Key R&D Areas

Overview


The Data Center Technologies (DCT) Division was first established in July 2000. It was previously known as the Network Storage Technology (NST) Division and was renamed to DCT in December 2010. DCT aspires to be at the top of the information management and storage industry value chain by creating and developing innovative technologies and solutions for the data center and storage industry. Research done at the division primarily focuses on five key areas, namely:

  • Next Generation Non-Volatile Memory (NVM) Technologies
  • Emerging Disk Storage Systems
  • Distributed Large Scale Storage
  • Data Security
  • Performance Benchmarking and Interoperability 

Overview of DCT Research Areas

In the process of achieving its objectives, the division also facilitates the development of the local storage industry through the transfer of expertise, technology and capability. In 2002, the DCT division also established the first vendor-neural Network Storage Laboratory (NSL) in Asia which serves as a premier center to promote research and deployment of interoperable storage networking technologies. The heterogeneous laboratory offers comprehensive facilities and test suites to assist industry partners as well as end users in evaluating and benchmarking storage technologies and solutions.

 

Storage networking system architecture for future data centers


Who to Contact:
Mr Yong Khai Leong
Division Manager, DCT
E: YONG_Khai_Leong@dsi.a-star.edu.sg

Dr Khin Mi Mi Aung
Assistant Division Manager, DCT
E: Mi_Mi_AUNG@dsi.a-star.edu.sg

Emerging drive technologies such as Shingled Magnetic Recording (SMR) and Hybrid Hard Disk Drive offer advantages over current hard drive technology in terms of capacity, performance and energy consumption. While SMR technology delivers next generation of drives with higher storage capacity, Hybrid HDD combines the speed of solid state storage with the capacity of a large drive and reduces energy consumption by storing portions of the hot data in the embedded solid state media.  Our main work involves integrating these emerging drives into the storage system designs to deliver higher performance, capacity and energy efficient. Our primarily goal is to develop a new architecture for data centers based on NVM and emerging drive technologies to meet the performance, scalability and capacity demands at lower energy demand and at cost effective structure.

Emerging Disk Technologies for Future Data Centers

With data growing at an exponential rate,  data centers  face with complex challenges such as performance, scalability, high energy consumption, physical estate space and costs. To address the challenges faced by data centers, we proposed data center future architecture based on next generation NVM.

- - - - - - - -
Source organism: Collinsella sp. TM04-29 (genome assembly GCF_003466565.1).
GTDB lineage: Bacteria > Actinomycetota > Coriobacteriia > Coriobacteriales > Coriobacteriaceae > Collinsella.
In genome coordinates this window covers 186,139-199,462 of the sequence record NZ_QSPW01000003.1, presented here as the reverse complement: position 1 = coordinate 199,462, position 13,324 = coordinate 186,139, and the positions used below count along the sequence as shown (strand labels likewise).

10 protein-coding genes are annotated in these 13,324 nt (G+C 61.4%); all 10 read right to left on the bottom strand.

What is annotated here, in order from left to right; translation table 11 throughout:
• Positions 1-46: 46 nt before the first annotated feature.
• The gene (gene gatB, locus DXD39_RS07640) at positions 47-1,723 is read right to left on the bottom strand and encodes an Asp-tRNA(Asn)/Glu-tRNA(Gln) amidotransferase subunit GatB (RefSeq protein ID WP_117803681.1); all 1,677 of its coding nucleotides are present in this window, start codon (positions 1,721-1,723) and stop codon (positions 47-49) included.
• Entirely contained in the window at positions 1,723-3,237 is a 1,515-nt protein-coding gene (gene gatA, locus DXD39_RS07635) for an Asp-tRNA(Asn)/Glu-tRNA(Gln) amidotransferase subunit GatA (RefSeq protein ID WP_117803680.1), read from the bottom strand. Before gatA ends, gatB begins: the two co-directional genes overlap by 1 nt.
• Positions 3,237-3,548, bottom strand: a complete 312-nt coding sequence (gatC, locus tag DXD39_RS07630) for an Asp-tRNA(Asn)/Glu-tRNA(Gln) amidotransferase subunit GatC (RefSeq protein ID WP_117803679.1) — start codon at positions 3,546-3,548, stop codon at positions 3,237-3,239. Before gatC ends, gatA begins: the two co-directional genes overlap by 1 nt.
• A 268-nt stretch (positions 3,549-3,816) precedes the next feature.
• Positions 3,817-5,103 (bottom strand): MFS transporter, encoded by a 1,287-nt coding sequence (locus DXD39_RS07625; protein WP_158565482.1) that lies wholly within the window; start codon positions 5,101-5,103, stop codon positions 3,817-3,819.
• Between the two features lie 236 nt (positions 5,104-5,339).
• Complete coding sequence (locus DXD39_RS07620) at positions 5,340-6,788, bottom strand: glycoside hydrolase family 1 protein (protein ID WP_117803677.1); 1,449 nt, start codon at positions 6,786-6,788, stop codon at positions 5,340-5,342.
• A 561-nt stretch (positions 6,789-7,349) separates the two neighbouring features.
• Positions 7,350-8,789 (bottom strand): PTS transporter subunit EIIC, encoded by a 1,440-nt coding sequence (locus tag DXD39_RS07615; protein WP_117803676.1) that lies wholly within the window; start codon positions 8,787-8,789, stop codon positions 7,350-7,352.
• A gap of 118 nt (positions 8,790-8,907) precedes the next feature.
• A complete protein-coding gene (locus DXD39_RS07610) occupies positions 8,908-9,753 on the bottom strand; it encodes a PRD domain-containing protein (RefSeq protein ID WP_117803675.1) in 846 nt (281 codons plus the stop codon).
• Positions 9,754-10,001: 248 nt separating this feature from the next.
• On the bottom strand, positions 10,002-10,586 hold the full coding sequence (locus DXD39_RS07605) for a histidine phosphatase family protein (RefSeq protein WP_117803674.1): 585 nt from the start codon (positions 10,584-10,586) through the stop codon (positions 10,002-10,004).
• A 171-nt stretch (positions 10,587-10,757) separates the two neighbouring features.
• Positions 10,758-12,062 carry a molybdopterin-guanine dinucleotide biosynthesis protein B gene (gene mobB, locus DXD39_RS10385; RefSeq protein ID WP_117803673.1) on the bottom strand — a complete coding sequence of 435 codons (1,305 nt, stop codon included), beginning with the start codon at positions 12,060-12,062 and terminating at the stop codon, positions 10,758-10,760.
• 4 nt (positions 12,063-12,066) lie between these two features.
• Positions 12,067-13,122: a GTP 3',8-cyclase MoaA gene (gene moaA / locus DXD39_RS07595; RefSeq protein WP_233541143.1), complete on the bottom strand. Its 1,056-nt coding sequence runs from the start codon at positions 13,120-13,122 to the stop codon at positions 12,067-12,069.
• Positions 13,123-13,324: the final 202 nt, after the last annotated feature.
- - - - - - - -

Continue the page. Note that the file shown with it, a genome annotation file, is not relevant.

Next generation non-volatile memory (NVM) technologies such as Spin-Torque Transfer Magnetic RAM (STT-MRAM) and Resistive random-access memory (RRAM) have very low latency access time (in terms of nanoseconds), provide data persistent against power loss, and has higher capacity scaling than current DRAM technology. Next generation NVM can be integrated as main memory, storage or in a hybrid manner in data centers of the future. It provides the solution to address the growing performance gap between data storage and compute/memory speed, and the possibility of reducing energy usage in computer memories. By integrating next generation Non-Volatile Memory (NVM) technologies into the current storage system architecture, the new system is able to achieve better operating efficiency in terms of performance, cost, capacity and power consumption. 

DSI’s research programme in NVM takes an integrated approach with research spanning from the device to system and application layers. 

The NVM research in DCT primarily  focuses on the mechanisms and techniques at both the hardware (NVM controller) and software (OS and file system stacks, and programming model) layers for optimum  integration of next generation NVM into enterprise storage and computing systems to achieve systems with  low latency and high throughput performance, scalable, and energy  and cost efficient.

Application demands on storage have increased tremendously in recent years. Current applications found in large data centers and HPC environments demand high capacity (in the range of petabytes), high IO throughput (greater than 200 GB/s) and large IOP (Input/output per second). To cope up with these demanding workloads, modern storage systems are now moving away from the conventional SAN (Storage Area Network) and NAS (Network Attached Storage) models to highly parallel architectures. DSI researchers have designed and developed a large scale hybrid storage system to adopt the next generation NVM technologies into the storage system architecture at the storage cluster level for achieving high performance and capacity scaling at reasonable costs.

Many organizations face the challenge of implementing data protection and security system because the threat can significantly disrupt and damage their enterprise. Data security is the convergence of disciplines, technologies and methodologies for the purpose of protecting and securing digital assets. With the increasing importance and emphasis on security in ever growing enterprise storage network, new scalable and transparent security controls for future data center are required to cope with the constantly changing advance attacks.

The Network Storage Laboratory (NSL) aims to promote local storage and data centre industry by providing comprehensive facilities and test suites to assist industry partners as well as end users in evaluating and benchmarking storage technologies and solutions:

  • Performance benchmarking, analysis & investigation 
  • Interoperability, solution development and Proof of Concepts (POCs) 
  • Test suites investigation and development 
  • Technology workshops and demonstrations lab